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    Truth be told with transparency film (or any film), it's not dulled down, not a lot is lost nor sacrificed. You can achieve a miracle with an $80,000 drum scanner and skilled operators. Or I would not be producing prints from MF at the rate of $2,000 a month. I'm very, very picky about quality. What is important though — read, critical, is correct exposure across the image. All but one of the pics posted by the OP are out of whack — and easily fixed with an instant tweak.
     
  8. LJSLATER

    LJSLATER Member

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    To this day I've only ever shot one roll of Provia. I jumped right into Velvia as a youngster (for some reason, I'm stubborn about doing things the hard way). I kind of want to try Provia 400 indoors with florescent/cooling filters, has anyone tried this? Yesterday I got some T64 back from the lab, pushed to 125; wasn't too impressed.
     
  9. Kyon Thinh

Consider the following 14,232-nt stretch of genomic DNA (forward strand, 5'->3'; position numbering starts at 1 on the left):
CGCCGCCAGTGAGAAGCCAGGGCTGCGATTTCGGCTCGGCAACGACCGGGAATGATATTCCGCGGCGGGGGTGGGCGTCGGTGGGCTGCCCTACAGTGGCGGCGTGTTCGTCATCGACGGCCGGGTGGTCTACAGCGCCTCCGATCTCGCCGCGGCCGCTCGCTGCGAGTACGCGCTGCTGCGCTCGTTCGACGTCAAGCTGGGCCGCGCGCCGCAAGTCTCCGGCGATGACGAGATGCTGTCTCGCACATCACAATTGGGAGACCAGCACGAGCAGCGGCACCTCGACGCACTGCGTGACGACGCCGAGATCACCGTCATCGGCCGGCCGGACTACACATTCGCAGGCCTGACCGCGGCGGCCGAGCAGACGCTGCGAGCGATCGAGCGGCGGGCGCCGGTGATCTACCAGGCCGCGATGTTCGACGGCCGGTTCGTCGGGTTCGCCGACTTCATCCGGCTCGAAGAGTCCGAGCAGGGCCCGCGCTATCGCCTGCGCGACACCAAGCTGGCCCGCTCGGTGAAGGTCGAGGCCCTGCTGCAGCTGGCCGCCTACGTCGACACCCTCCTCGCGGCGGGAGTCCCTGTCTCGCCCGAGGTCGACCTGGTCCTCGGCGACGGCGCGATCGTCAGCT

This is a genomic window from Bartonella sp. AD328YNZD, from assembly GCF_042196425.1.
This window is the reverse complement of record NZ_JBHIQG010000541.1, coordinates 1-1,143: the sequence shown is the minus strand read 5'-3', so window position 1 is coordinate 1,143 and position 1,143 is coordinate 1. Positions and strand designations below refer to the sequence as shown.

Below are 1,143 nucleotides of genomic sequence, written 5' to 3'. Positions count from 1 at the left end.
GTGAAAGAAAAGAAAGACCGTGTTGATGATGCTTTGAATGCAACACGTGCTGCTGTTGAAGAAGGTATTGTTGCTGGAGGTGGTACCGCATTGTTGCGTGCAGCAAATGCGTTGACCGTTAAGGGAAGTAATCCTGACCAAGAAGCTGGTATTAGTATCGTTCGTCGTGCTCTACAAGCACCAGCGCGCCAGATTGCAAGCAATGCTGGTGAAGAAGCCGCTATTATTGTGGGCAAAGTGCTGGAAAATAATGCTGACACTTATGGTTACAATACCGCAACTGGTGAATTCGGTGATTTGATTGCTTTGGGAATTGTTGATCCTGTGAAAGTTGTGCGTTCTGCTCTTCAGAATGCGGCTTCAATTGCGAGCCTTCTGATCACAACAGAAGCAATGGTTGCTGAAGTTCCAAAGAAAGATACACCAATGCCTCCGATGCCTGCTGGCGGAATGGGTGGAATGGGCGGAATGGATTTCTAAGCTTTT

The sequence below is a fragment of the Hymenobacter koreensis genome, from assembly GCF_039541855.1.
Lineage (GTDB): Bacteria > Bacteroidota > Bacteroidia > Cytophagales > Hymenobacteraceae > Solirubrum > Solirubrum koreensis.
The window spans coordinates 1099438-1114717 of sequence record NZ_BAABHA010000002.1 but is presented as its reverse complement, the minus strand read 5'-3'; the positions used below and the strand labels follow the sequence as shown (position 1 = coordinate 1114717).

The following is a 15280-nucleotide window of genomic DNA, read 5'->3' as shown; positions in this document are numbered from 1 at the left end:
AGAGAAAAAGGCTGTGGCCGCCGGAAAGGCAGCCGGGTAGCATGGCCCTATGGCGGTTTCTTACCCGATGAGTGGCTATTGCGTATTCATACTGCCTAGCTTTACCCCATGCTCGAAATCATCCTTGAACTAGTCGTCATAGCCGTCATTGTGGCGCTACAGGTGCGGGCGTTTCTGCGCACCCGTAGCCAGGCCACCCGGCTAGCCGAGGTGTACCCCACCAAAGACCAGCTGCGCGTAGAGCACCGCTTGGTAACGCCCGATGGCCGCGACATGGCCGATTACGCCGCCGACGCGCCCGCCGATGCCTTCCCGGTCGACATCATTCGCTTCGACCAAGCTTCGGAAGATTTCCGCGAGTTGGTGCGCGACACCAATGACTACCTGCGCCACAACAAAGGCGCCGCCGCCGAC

Kyon Thinh Member

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    Hmm, I tried the first image with Epson scan and here is new result. Last time I use Vuescan.
    anh2-15.JPG
    @Poisson Du Jour: Thanks for your advice. I will give it a try, when I finished my Provias, I still have a bunch of Provia.
     
    Last edited by a moderator: May 2, 2013
  10. benjiboy

    benjiboy Subscriber

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    It's my favourite slide film too.
     
  11. Lamar

    Lamar Member

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    I use VueScan now and get great results but I tweak in Capture NX. You should be able to turn out something like what I've attached below with a little tweaking. We probably need to take this over to DPUG now though before we get chastised since this is heading toward forbidden hybrid territory in this forum.

    Some Provia

    20110508r01_19_fuji_provia100f_f4.jpg
    20110508r01_02_fuji_provia100f_f4.jpg
    fuji_rdpiii_ar_100720-034.jpg
    fuji_rdpiii_f4_100800-026.jpg
    fuji_rdpiii_f4_100800-040.jpg
    20120805-02 fuji provia 100f nf scan-120805-0011.jpg

    Velvia for comparison
    20120705-03 fuji velvia 50 fe2 scan-120706-0009.jpg
    20120705-03 fuji velvia 50 fe2 scan-120706-0008.jpg
    20110213r01_28_fuji_velvia50_f4.jpg
     
  12. ME Super

    ME Super Member

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    You think Provia scans nice, you should try projection or viewing on a light table!!
     
  13. Lamar

    Lamar Member